How to Sleep Better by Using Natural Design Elements

How to Sleep Better by Using Natural Design Elements

How to Sleep Better by Using Natural Design Elements

In a world that’s full of technology, constant information, and increasing pressure to perform, it can be hard to get a good night’s rest. As the space in which you’ll spend nearly a third of your life, the bedroom of all the rooms in your house needs to be an escape from the outside world. Even if you’re stuck sleeping on an air mattress, you can use natural design elements to help relax both your mind and body to get the deep, restful sleep you need.

Why Bring Nature Indoors?

Natural Design Elements

 

Nature has a naturally calming and soothing effect. In a study published in the Proceedings of the National Academy of Sciences, it was found that participants who spent 90 minutes in a natural environment showed less activity in the area of the brain associated with mental illness like anxiety and depression. The colors, sounds, and scents of nature influence how your brain works and can be used to your advantage when it comes to getting better sleep.

1. Add Houseplants

Natural Design Elements

A study performed by NASA found that certain plants remove biotoxins from the air, which is not only safer but improves the quality of your sleep. Many of these plants remove toxins like benzene, formaldehyde, and trichloroethylene, which are released from common household products. A few plants worth considering:

  • Snake Plant: The snake plant makes the top of our list because it releases oxygen during the day and at night. It thrives in low to bright light and doesn’t have high water needs.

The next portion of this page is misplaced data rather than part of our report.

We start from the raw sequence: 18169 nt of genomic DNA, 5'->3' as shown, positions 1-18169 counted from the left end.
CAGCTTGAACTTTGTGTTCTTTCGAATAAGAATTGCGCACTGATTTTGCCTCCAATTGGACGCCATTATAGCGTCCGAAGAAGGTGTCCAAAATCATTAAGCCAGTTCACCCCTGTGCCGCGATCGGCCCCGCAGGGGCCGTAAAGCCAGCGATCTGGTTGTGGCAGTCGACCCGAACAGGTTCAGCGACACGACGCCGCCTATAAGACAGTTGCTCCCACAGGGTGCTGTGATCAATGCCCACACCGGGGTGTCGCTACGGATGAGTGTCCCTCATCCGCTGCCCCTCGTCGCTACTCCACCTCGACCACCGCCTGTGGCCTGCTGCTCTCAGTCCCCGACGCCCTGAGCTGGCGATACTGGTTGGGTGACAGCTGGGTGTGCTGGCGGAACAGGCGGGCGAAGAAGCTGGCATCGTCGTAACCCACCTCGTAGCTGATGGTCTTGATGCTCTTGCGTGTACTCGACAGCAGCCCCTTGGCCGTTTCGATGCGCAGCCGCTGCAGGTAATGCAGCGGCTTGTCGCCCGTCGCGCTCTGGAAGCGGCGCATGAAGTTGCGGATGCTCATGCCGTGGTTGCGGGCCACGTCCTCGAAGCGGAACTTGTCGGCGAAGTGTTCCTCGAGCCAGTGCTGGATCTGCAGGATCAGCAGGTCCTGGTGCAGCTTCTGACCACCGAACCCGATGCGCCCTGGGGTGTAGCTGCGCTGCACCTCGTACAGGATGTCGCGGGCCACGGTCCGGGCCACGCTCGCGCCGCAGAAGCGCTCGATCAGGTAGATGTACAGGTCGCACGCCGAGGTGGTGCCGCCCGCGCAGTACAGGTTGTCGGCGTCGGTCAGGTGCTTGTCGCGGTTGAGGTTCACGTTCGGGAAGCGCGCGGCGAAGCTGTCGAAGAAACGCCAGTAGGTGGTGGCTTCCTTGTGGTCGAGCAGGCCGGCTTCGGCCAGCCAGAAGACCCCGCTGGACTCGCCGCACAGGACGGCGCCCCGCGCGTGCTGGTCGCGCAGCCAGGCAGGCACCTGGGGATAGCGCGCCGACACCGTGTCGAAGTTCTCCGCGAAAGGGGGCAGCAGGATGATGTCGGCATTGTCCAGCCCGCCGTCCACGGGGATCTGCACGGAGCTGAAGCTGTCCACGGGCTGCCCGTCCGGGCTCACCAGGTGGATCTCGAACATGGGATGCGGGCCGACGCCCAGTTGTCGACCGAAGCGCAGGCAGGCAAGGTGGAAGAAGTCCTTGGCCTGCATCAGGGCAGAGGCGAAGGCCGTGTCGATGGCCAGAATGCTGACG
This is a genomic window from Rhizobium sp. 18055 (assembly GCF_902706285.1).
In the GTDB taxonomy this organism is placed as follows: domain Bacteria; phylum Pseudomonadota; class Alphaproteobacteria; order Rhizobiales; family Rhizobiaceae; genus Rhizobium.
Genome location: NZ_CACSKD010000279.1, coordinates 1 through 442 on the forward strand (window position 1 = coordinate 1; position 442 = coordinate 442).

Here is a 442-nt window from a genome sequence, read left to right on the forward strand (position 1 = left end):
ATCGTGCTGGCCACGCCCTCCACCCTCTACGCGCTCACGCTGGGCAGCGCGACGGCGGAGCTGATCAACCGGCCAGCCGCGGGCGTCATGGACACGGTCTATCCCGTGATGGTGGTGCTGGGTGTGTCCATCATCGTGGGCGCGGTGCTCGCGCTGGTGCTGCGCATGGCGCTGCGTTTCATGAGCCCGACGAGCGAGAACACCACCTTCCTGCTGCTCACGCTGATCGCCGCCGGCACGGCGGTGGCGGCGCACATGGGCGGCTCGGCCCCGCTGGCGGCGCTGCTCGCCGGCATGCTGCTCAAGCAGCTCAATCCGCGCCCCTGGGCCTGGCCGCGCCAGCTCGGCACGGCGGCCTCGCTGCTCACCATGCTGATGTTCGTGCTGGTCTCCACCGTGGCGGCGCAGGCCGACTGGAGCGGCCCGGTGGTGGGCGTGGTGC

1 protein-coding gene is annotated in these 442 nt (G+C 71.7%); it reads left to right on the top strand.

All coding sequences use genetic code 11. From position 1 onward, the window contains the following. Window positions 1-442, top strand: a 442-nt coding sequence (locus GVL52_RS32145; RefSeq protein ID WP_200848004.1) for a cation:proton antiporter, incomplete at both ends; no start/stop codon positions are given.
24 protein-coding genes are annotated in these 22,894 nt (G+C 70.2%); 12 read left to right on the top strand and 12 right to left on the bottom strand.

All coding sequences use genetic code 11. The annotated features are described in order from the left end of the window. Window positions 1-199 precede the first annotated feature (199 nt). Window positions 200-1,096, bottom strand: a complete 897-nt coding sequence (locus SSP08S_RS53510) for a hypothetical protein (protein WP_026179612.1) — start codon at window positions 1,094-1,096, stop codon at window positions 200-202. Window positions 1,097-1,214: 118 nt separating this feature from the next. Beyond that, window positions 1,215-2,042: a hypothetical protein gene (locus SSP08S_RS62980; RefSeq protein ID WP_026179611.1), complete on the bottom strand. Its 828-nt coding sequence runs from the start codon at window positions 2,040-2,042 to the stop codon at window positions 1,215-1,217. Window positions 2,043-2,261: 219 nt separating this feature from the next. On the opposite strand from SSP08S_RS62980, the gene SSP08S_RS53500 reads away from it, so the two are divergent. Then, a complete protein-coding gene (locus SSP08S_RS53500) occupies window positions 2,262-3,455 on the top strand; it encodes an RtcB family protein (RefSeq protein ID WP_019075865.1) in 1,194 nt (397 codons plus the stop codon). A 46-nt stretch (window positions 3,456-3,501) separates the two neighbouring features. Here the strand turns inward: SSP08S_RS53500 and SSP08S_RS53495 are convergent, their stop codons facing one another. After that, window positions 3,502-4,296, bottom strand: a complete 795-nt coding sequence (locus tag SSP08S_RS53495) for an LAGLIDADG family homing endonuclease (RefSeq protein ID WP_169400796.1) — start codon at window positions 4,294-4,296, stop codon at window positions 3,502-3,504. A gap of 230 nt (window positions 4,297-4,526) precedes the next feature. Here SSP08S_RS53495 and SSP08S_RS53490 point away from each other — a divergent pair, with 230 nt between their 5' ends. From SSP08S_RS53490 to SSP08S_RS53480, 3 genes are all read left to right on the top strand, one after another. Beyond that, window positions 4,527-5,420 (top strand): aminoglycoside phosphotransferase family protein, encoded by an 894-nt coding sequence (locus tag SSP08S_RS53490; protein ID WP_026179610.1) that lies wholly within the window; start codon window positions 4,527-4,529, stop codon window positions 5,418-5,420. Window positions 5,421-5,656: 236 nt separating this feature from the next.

• Peace Lily: Peace lilies work best in dry climates because the naturally release humidity into the air. While they’re not picky about light levels, they do require a lot of water.

  • Spider Plant: This plant is fairly easy to grow even for newbies. It does well in most sunlight levels but does require frequent watering and occasional pruning.

  • Aloe Vera: You can’t go wrong with aloe vera, which releases oxygen day and night. Aloe vera is a succulent so it doesn’t require much water and grows in low to bright light.

These are a few of our favorites but you might also consider Gerbera daisies, English ivy, jasmine, lavender, or rosemary, which have also been shown to improve air and sleep quality.

2. Use Artwork

Sometimes houseplants aren’t practical. A busy travel schedule can make it difficult to take care of plants and some species are toxic to pets and people, which can be a problem if you have children. Then, of course, there are those who suffer from allergies.

If plants don’t work for you, artwork of that depicts nature can have a similar effect on your mind. Photos of trees, leaves, and outdoor scenes can be enough to trigger the relaxation response, which is a lowering of your heart rate and blood pressure.

3. Manage Natural Light Wisely

Natural Design Elements

Natural light is vital for the correct timing of the sleep-wake cycle. However, it needs to be managed wisely in the bedroom. Two curtain layers, one sheer and one blackout, can help manage light levels. Exposure to light early in the day helps the body correctly time the release of sleep hormones at night. At night, it needs to be as dark as possible to strengthen the body’s response to sleep hormones.

Natural elements can help you relax, clean the air, and reduce the number of synthetic and artificial products used in your decor.  Piece by piece, you can bring elements into your design but not only make your bedroom feel like an escape to nature but a sleep sanctuary.

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